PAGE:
She refused their dinner and, unable to sleep, spent that night sitting on the floor of the mud hut. In the morning, the man’s family sent word to her family requesting lobola negotiations to commence.

“I heard my family had come and gone, but I didn’t see them. That is when I started crying, knowing full well it meant I was not going home. I was told everything had been prearranged with my family and lobola negotiations had been concluded. I still didn’t know who my husband was, until he arrived a week later from Johannesburg. By the time my brothers came to collect the lobola cattle a month later, I had stopped crying and had resigned myself to my fate.”

Nomathemba was about to start Grade 7 when the thwala happened. (It is not unusual for children in some parts of rural Transkei to start school much later than their urban and peri-urban counterparts.)

“I planned to finish matric and get a job. When I first got married, I wanted to go back to school, but I gave up on that a long time ago. I knew thwala happened, but I never thought it would happen to me.”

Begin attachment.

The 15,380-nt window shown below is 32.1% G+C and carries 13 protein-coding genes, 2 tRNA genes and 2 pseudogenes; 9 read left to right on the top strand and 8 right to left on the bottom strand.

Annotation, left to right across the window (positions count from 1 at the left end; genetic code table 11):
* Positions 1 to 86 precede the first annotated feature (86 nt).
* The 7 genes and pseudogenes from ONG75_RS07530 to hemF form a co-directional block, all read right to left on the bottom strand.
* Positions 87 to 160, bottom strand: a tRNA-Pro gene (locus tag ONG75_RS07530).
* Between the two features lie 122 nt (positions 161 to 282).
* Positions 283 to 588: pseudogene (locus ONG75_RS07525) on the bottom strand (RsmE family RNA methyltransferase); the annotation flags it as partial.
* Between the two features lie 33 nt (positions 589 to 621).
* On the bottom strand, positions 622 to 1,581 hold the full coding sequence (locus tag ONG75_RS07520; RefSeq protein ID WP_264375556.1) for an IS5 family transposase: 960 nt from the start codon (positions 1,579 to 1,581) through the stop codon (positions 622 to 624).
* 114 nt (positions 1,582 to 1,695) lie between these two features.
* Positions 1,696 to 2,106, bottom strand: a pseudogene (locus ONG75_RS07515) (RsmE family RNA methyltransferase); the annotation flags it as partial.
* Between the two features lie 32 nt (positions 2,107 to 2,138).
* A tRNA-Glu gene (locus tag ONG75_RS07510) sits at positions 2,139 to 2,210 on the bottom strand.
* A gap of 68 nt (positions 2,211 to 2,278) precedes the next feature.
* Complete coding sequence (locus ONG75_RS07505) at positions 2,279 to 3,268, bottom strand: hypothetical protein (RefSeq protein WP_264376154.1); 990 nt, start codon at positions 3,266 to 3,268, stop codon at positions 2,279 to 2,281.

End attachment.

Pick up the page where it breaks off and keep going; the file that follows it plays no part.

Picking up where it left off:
Her casual-builder husband, who was 24 when he took her as a wife, never went to school.

“We mainly depend on a family member who is the breadwinner. And the children’s government grants also help.”

Nomathemba’s case is not an isolated incident. In September 2012, 17-year-old Nobandile’s* four abductors frogmarched her to her intended husband’s home, mistaking the instructions to “go and see her” for “go and get her”.

“The men taunted me along the way, saying: ‘Today we are going to make you a wife. You will sleep at our house and tomorrow morning you will make us some tea.’ I cried the whole way.”

The next morning, her two male cousins fetched her and took her home. She thought the trauma was over. Three months later, coming back from accompanying her sister to the taxi stop, the same four men pounced again, initially mistaking one of Nobandile’s cousins for her.